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Nokia's chief technology officer takes leave of absence

Rich Green is not necessarily going to return to Nokia, following differences of opinion

Nokia's chief technology officer takes leave of absence Rich Green
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The Finnish mobile phone giant Nokia’s board member and chief technology officer, SVP Rich Green, has taken leave of absence for personal reasons.
      Nokia confirms this but refrains from releasing further information with regard to the length of Green’s time off or the reasons behind it.
      According to information obtained by Helsingin Sanomat from two independent sources, Green will remain absent at least until the end of the year, and will most likely not return to Nokia, owing to fundamental differences of opinion over the company’s strategy.
Within Nokia, Green has been a much respected director with a large knowledge base in software technology. Before coming to Nokia, Green was employed by the software house Sun Microsystems.
      Behind Nokia’s present problems lies the company’s failure to recognise the significance of the software side in its operative business. For far too long the firm’s top management relied on the out-dated and flawed Symbian platform.
According to the information obtained by Helsingin Sanomat, the differences of opinion with Green have at least to a certain extent had to do with the company’s decision to abandon the Meego operating system that Nokia had developed in cooperation with the semiconductor firm Intel.
      According to one interpretation, Green would have wanted to continue the development of Meego.
      In February, Nokia decided to give up on Symbian and Meego in favour of Microsoft’s Windows Phone software as the primary operating system for the company’s smartphone range.
Nokia CEO Stephen Elop has said that Nokia had to abandon Meego, because developing an entirely new range of phones based on this platform would have taken years.
      In February CEO Elop sacked board member Alberto Torres, who had been running the development of Meego before Green took this over.
      In the opinion of many former and present Nokia directors, Torres’s indecision was one of the reasons why Meego failed to take off.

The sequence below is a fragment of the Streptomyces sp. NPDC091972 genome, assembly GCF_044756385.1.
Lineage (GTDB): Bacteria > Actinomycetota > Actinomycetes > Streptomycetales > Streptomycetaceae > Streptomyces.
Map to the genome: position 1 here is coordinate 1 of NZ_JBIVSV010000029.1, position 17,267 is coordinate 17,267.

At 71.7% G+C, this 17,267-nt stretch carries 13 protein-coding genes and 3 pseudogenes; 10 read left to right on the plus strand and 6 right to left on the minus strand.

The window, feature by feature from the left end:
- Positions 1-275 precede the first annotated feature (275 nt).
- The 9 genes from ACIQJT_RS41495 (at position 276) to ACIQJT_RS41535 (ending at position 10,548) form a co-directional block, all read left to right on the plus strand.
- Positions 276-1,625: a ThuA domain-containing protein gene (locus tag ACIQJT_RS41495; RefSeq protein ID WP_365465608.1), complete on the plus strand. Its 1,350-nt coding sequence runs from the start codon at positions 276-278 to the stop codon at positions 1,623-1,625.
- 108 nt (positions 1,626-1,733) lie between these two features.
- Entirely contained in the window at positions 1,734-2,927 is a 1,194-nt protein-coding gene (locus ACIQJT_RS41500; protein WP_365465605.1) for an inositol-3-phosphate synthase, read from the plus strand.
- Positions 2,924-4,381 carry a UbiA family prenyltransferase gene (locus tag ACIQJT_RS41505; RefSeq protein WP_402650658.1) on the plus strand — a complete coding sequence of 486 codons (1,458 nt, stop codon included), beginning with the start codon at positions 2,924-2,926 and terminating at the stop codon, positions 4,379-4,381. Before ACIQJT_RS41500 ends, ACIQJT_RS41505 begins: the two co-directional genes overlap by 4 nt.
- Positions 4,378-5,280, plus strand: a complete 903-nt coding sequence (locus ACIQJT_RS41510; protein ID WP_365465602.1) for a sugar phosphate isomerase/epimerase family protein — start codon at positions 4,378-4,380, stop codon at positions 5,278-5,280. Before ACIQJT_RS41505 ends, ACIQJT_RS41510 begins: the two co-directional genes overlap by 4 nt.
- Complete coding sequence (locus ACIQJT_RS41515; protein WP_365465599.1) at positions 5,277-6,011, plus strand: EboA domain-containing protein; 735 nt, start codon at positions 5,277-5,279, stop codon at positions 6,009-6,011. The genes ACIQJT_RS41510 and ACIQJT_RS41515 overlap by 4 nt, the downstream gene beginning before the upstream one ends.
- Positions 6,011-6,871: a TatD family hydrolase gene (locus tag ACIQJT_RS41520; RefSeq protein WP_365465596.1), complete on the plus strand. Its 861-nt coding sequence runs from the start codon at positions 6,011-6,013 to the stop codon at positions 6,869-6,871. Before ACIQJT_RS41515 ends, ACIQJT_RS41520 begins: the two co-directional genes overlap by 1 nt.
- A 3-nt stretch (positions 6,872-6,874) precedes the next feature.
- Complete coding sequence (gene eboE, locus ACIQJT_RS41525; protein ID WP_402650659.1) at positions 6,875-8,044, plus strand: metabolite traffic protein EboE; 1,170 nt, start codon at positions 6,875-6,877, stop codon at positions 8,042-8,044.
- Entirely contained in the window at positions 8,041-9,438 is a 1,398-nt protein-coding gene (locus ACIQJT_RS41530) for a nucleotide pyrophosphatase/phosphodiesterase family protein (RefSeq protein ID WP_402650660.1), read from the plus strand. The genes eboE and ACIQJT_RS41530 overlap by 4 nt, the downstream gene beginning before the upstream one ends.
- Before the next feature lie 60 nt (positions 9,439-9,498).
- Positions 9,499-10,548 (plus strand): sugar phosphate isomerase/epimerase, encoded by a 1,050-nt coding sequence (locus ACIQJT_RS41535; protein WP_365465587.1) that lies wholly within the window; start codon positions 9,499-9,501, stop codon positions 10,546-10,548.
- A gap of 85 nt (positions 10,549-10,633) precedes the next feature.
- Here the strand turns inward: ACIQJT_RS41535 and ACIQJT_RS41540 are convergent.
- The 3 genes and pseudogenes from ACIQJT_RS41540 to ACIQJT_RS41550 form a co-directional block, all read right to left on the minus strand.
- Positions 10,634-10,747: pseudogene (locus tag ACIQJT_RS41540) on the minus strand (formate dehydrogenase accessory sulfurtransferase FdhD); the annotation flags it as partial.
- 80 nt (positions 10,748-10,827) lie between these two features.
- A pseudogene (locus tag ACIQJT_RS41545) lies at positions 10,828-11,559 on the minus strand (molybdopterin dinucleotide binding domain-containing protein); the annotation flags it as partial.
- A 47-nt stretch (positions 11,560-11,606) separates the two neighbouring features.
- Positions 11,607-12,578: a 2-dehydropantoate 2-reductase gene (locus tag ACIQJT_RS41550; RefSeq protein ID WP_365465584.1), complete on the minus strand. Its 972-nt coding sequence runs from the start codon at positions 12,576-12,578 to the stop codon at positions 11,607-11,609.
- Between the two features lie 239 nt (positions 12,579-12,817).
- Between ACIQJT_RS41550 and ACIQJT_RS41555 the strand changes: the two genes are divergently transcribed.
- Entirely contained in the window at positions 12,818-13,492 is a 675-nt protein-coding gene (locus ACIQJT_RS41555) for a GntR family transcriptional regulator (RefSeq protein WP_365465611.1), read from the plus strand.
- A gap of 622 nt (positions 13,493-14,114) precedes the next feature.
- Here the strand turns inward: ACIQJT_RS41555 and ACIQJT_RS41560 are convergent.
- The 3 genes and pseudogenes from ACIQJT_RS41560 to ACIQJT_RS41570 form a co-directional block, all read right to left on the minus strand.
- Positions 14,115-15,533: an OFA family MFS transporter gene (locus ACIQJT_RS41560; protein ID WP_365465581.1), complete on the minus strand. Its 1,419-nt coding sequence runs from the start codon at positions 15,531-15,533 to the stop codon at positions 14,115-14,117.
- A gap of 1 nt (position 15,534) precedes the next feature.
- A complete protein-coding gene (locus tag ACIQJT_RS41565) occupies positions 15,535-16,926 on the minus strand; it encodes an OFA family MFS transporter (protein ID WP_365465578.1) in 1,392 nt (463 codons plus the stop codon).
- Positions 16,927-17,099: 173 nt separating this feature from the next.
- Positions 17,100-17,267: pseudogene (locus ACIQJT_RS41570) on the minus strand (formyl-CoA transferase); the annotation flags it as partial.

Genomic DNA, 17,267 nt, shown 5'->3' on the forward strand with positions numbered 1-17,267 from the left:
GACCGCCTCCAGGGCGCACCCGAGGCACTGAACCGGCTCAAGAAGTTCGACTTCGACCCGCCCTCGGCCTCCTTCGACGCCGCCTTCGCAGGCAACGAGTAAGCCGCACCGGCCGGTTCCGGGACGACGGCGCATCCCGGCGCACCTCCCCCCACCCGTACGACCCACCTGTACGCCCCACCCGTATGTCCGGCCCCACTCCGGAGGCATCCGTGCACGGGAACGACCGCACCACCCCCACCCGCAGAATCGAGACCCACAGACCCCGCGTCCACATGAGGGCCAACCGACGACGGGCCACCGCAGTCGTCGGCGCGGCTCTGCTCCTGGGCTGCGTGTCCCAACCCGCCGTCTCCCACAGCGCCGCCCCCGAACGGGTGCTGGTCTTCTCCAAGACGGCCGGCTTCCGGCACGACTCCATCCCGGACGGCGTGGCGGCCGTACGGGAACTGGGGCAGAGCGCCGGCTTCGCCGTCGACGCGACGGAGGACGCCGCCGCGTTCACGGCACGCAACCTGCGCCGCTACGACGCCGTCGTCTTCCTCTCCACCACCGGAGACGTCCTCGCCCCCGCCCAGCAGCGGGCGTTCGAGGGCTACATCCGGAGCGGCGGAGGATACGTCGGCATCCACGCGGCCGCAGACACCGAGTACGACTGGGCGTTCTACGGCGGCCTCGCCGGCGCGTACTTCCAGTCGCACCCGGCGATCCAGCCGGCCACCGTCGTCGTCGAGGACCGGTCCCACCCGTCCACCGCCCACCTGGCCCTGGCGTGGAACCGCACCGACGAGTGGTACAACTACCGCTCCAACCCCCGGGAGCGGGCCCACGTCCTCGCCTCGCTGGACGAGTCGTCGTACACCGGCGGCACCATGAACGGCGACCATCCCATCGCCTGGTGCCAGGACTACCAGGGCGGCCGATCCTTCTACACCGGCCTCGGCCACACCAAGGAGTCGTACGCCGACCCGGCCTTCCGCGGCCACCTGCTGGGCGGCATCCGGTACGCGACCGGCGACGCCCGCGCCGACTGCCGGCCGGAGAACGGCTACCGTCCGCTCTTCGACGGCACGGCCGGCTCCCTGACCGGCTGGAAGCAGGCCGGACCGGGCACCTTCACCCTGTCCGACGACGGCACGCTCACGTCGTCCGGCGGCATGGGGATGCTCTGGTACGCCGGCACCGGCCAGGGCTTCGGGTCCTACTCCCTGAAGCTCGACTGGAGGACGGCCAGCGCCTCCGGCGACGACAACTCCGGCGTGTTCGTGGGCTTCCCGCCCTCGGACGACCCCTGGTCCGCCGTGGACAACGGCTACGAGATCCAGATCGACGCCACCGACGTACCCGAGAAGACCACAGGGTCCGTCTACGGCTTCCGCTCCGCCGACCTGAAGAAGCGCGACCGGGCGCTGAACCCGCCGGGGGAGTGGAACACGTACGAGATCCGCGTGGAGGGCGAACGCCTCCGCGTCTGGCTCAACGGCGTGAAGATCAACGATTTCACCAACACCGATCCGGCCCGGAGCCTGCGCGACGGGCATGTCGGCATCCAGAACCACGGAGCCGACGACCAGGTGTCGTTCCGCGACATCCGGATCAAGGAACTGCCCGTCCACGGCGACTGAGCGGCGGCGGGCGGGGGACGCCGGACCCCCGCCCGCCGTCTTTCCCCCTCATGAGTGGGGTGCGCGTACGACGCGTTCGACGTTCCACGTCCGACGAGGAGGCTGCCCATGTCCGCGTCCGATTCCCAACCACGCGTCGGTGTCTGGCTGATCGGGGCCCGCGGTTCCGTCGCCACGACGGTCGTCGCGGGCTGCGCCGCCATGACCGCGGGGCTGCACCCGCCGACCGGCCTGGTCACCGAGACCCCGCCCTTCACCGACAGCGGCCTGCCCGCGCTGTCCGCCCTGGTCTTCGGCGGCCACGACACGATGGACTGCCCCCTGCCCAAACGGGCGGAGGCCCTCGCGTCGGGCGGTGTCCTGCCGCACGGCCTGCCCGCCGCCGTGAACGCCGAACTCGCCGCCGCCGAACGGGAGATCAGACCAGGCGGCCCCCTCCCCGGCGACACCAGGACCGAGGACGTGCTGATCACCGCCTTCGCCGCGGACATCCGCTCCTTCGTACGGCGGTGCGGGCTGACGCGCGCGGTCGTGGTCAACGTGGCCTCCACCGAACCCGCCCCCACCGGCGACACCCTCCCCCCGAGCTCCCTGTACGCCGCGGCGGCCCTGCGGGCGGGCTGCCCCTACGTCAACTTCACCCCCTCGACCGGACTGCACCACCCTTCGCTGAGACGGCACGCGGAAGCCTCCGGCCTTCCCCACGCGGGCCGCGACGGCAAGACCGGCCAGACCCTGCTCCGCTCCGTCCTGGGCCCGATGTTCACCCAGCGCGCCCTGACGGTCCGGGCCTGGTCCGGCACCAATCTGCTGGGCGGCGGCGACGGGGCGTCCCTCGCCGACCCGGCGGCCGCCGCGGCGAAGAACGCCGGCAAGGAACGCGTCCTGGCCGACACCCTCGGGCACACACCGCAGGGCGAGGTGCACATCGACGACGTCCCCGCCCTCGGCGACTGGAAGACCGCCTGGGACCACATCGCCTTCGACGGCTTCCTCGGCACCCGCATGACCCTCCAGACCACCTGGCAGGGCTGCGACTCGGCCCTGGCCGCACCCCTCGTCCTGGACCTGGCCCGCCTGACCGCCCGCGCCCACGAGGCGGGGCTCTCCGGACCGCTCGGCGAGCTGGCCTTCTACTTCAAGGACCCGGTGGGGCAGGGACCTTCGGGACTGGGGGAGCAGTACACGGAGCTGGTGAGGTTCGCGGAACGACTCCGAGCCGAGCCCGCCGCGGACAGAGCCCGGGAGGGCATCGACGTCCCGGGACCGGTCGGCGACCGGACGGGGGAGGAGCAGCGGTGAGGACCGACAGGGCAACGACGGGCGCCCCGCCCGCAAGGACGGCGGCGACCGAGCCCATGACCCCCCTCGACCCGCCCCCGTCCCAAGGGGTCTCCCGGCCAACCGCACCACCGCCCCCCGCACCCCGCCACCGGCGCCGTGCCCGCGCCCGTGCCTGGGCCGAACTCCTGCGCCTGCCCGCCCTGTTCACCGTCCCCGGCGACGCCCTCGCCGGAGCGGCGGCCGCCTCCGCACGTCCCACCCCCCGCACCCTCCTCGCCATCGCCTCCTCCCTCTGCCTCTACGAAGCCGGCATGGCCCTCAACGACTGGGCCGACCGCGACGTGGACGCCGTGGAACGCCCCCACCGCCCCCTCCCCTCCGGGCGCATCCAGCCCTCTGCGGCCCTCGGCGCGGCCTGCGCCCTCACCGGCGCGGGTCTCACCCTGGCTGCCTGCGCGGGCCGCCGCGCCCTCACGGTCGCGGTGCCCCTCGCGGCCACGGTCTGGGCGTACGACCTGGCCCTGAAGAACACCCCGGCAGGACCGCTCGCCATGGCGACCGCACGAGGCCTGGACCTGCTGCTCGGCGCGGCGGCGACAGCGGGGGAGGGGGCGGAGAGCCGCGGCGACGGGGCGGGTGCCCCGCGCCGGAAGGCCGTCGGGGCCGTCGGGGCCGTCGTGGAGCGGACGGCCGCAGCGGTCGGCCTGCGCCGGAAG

In a separate development, Nokia’s share price went down by 4.2 per cent on the Helsinki Stock Exchange on Wednesday.
      By the end of the day the price per share for Nokia stood at EUR 4.30.
      The quoted price was even lower than on Tuesday of last week, when Nokia issued a profit warning saying that its turnover in Devices and Services for this year was going to come in significantly below what had been previously estimated.
      On Wednesday, rumours started spreading in the media that the South Korean electronics manufacturer Samsung would have considered buying Nokia.
      According to the media, Samsung readily denied the information.
      The American business newspaper The Wall Street Journal speculated that the rumour may have been started by investors who wanted to boost the price in order to sell their Nokia holdings as profitably as possible.

Previously in HS International Edition:
  Nokia shares plummet after company issues profit warning (1.6.2011)
  Nokia troubles cause financial problems for several Finnish municipalities (30.5.2011)
  Nokia commences sales of dual SIM phone (25.5.2011)
  Nokia result exceeds gloomy analysts´ forecasts, but outlook remains cloudy while smartphone sales lag behind the competition (21.4.2011)
  More than 1,000 Nokia employees walk out in Tampere in protest at Symbian phase-out (11.2.2011)
  Announcement of strategic partnership with Microsoft leads to sharp falls in Nokia stock in Helsinki (11.2.2011)

See also:
  Nokia revamps organisational structure to boost business activities (12.5.2010)

  Nokia: Rich Green

Helsingin Sanomat

  9.6.2011 - TODAY
 Nokia's chief technology officer takes leave of absence

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